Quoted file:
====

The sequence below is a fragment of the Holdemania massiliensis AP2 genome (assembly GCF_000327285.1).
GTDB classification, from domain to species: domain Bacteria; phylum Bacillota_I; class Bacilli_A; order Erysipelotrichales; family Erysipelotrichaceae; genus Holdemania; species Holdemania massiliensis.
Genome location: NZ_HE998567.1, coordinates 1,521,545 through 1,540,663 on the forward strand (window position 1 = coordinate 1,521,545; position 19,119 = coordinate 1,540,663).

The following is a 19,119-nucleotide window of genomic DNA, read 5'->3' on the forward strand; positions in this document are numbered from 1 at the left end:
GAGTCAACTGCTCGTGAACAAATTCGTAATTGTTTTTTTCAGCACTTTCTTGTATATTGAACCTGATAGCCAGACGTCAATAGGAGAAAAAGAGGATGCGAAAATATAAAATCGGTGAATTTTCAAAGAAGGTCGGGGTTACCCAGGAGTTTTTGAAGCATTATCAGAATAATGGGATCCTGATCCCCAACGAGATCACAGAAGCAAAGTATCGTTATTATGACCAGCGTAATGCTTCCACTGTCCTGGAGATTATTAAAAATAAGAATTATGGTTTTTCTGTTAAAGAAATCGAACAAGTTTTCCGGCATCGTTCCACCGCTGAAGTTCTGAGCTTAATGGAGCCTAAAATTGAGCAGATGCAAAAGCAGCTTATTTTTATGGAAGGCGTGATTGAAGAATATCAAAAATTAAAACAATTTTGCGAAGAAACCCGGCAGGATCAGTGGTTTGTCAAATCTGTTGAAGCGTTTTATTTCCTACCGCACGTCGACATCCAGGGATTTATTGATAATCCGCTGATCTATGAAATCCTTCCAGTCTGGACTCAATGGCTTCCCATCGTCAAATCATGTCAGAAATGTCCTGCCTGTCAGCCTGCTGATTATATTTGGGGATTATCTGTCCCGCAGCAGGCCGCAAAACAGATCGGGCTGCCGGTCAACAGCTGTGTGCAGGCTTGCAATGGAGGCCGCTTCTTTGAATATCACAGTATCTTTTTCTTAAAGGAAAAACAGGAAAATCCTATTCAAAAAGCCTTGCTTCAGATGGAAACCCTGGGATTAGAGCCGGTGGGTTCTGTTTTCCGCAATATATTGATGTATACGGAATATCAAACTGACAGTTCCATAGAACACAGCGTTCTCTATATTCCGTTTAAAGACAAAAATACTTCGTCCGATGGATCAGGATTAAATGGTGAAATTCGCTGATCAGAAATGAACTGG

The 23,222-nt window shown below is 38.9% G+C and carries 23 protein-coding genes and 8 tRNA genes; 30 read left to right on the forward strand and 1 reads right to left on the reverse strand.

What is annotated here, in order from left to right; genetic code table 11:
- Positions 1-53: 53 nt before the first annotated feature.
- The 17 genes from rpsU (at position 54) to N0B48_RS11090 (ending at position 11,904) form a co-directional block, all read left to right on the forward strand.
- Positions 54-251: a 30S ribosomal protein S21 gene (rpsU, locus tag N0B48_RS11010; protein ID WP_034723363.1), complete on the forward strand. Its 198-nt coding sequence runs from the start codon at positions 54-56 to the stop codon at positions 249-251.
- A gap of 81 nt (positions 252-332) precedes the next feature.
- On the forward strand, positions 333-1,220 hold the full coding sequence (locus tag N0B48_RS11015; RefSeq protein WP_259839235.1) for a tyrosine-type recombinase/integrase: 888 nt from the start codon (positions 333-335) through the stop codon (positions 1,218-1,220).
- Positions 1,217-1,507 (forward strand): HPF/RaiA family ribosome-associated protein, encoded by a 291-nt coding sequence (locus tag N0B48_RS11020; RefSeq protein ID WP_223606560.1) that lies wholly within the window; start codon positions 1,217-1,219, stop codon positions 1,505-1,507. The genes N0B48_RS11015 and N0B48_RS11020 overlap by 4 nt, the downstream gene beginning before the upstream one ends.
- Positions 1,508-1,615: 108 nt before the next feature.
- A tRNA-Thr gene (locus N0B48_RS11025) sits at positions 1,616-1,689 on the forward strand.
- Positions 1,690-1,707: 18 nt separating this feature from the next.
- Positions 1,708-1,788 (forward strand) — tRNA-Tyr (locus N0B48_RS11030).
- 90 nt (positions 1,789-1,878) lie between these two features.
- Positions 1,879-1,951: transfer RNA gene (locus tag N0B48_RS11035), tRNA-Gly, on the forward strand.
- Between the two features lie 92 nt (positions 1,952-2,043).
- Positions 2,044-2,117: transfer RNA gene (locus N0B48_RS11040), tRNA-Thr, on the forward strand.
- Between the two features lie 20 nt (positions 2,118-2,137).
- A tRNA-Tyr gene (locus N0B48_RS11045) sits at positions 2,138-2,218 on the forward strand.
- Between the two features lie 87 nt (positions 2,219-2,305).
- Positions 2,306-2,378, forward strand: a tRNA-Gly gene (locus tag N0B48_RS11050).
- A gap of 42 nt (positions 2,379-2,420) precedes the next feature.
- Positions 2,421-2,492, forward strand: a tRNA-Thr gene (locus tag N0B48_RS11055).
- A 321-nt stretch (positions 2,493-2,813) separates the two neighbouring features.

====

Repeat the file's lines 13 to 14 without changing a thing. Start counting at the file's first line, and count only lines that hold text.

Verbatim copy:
- Positions 1,217-1,507 (forward strand): HPF/RaiA family ribosome-associated protein, encoded by a 291-nt coding sequence (locus tag N0B48_RS11020; RefSeq protein ID WP_223606560.1) that lies wholly within the window; start codon positions 1,217-1,219, stop codon positions 1,505-1,507. The genes N0B48_RS11015 and N0B48_RS11020 overlap by 4 nt, the downstream gene beginning before the upstream one ends.
- Positions 1,508-1,615: 108 nt before the next feature.